4 Smart Behavioral Changes for Financial Wellness

An older woman looks happily at her phone knowing that the changes she has made to her behavior have affected her finances.

The key to establishing financial wellness is to build good habits. This often means making some behavior changes in your life. It isn’t always easy to make adjustments in your life, but with some planning you can take small steps toward achieving your goals. Here are 4 ways to start.

Be SMART with Your Goals

We all have biases that can steer us toward goals that aren’t as important or pressing. Perhaps your rich friend let you borrow her fancy sports car this summer and you fell in love with it so much you decided you needed to buy one. Zooming down the highway in a Maserati is a blast, but spending $100,000 on a car means you might not be able to save as much for retirement or increase your emergency fund. Identifying specific financial goals can often be challenging. Here are few steps to creating realistic goals:

  • Figure out what goals matter most to you. Put everything on the table, even that Maserati.
  • Sort your goals into three categories 1) Goals that are possible now. 2) Goals that will take a little time to achieve. 3) Goals that require a long-term strategy.
  • Apply a SMART- goal strategy by making sure your ambitions are Specific, Measurable, Achievable, Relevant and Timely. 
  • Create a realistic budget. Find out exactly how much money is coming in and what’s going out, then write out a budget to keep your spending on track.
  • Put any leftover money from your budget into a savings account dedicated to long-term goals. 
  • Monitor your progress. Stay on top of your budget and make any adjustments based on changes in your income or life events.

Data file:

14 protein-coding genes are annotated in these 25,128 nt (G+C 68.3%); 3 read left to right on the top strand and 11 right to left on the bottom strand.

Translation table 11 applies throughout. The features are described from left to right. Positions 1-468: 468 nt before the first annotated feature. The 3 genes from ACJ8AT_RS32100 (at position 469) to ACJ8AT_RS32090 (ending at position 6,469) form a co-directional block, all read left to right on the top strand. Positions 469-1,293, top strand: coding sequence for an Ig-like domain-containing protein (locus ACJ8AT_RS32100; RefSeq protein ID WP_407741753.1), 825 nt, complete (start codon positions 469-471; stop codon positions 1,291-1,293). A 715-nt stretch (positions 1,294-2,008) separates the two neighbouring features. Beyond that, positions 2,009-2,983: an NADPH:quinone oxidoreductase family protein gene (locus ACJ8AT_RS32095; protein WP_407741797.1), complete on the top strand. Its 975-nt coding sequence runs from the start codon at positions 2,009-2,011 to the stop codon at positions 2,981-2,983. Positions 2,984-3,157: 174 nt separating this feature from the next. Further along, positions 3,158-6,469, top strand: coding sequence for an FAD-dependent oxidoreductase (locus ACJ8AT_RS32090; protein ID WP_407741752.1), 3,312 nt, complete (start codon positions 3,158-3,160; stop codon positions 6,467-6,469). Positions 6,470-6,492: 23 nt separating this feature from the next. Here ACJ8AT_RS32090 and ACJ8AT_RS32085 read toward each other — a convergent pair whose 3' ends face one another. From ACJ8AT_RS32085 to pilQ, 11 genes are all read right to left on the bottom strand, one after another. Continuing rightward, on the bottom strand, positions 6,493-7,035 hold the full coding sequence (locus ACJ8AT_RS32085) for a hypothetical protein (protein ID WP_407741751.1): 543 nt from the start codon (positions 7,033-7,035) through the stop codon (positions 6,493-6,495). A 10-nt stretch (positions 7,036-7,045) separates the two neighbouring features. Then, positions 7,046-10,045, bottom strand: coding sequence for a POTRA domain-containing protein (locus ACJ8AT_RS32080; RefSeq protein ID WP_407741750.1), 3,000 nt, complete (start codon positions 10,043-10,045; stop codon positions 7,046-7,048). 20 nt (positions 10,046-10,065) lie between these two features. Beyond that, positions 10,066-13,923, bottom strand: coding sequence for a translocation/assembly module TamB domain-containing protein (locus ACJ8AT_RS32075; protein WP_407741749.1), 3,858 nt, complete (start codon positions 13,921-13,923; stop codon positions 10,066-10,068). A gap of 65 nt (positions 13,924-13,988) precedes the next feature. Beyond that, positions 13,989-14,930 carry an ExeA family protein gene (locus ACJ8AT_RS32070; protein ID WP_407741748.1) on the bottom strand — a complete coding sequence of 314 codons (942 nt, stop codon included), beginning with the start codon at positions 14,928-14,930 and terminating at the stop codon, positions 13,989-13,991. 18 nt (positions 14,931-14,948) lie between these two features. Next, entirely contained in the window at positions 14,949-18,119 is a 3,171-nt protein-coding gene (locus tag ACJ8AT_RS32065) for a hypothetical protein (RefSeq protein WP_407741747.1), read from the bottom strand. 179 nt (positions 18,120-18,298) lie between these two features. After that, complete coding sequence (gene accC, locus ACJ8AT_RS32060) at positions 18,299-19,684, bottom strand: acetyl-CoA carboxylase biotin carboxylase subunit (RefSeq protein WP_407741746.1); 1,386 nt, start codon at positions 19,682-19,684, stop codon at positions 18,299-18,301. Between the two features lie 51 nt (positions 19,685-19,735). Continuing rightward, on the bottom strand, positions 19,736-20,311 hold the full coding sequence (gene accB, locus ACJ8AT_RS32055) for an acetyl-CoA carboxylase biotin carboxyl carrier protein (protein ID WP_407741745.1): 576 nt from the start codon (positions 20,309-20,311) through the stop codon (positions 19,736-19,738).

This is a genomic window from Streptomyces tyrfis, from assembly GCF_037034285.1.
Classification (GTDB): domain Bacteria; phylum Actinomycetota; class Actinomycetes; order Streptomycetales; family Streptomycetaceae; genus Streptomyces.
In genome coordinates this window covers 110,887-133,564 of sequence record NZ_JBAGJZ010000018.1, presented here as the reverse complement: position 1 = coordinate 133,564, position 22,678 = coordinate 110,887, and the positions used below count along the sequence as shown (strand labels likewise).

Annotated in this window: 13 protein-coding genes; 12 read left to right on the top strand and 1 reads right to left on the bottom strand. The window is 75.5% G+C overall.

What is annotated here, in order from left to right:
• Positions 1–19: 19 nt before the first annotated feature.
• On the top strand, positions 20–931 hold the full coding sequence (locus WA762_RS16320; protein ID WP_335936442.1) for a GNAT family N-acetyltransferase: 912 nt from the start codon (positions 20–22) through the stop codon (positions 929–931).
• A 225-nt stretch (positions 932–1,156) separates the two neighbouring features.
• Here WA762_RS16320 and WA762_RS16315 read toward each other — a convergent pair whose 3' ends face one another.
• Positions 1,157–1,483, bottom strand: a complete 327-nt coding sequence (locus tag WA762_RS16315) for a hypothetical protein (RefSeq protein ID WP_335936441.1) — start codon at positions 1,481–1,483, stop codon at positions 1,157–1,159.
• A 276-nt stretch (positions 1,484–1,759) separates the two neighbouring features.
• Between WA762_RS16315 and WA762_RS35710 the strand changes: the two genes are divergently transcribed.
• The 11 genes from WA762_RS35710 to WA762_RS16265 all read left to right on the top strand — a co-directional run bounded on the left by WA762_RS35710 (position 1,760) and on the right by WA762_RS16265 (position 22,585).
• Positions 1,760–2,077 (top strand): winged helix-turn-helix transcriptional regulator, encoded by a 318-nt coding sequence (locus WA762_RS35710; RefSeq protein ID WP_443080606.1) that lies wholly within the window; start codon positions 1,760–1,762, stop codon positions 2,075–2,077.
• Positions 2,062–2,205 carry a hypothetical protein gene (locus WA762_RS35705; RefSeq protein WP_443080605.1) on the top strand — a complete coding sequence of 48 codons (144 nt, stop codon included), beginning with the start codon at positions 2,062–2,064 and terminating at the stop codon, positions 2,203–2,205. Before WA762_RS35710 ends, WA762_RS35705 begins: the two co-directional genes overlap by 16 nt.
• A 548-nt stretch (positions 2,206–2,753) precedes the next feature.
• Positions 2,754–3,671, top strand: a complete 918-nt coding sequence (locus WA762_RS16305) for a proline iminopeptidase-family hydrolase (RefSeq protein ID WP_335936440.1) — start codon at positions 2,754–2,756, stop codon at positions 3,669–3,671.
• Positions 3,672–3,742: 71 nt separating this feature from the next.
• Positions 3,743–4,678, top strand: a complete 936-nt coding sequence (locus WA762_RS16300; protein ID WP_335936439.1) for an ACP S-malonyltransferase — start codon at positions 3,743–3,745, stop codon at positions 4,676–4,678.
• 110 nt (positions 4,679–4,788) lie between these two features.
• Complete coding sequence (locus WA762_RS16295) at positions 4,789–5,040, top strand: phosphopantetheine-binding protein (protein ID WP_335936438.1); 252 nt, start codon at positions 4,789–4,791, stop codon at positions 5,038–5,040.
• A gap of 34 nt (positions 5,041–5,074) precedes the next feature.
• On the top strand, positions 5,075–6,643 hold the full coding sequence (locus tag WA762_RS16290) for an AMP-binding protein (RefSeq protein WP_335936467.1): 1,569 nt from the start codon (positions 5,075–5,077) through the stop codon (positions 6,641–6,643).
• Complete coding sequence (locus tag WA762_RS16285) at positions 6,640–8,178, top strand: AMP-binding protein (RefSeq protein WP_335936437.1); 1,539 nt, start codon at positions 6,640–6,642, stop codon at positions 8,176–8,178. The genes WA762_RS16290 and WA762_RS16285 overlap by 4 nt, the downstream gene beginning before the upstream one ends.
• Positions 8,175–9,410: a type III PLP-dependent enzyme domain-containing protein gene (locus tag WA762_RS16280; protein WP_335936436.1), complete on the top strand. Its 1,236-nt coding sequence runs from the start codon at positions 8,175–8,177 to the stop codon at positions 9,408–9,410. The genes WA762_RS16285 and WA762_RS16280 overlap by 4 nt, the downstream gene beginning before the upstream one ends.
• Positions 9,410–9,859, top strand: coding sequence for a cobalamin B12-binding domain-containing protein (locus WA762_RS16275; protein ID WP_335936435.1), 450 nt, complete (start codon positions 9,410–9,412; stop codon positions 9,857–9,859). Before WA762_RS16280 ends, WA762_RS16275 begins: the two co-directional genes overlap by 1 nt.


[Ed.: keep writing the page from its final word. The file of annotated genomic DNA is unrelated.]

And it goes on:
When setting goals, consider working with a professional who can offer you unbiased advice and help you prioritize goals that matter most to you and will help you achieve financial stability.

Track Your Monthly Expenses

Get in the habit of tracking your spending on a regular basis, so you know where your money is going and figure out where you may be overspending. Make sure to:

Review your accounts

Looking at your accounts will help you identify where you’re spending money and will help you to pinpoint problems.

Sort your expenses

Break down your expenses into fixed and variable categories. Fixed expenses are things like mortgage or rent, utilities, insurance and credit card payments that stay the same from month to month. Variable expenses are costs that will likely change every month, such as food, clothing and entertainment.

Try a budgeting app

Budgeting apps can help you better manage your money. Apps allow you to gather all of your accounts and bills in one place so you can conveniently manage your finances from one dashboard and easily create budgets.

Don’t Let Emotions Rule Your Money Choices

From anxiety and stress, to embarrassment, to feeling overwhelmed, your financial situation can cause you to throw logic out the window and make bad financial decisions. It’s better to take some time to cool off and weigh practical options before acting emotionally. If emotions and money often mix in your life, take the time to understand your own attitude toward spending and investing so you don’t continue making impulsive decisions. If you can’t separate emotion and money, think about seeking some professional help to deal with the underlying problems you might have. There’s no shame in asking for help. Finding less destructive ways to deal with life’s emotional swings is not only good for you financially, it’s good for you mentally.

Ask for Support

Don’t be afraid to ask for advice when it comes to improving your finances. Talking to some money-smart friends and family members or even working with a financial professional1 may be right for you.

It’s easy to forget that when it comes to money, your actions and mood can be just as important as the numbers. Try exploring some of these changes to your behavior to see how they can help you achieve financial wellness.


1.The term financial professional is not intended to imply engagement in an advisory business in which compensation is not related to sales. Financial professionals that are insurance licensed will be paid a commission on the sale of an insurance product.

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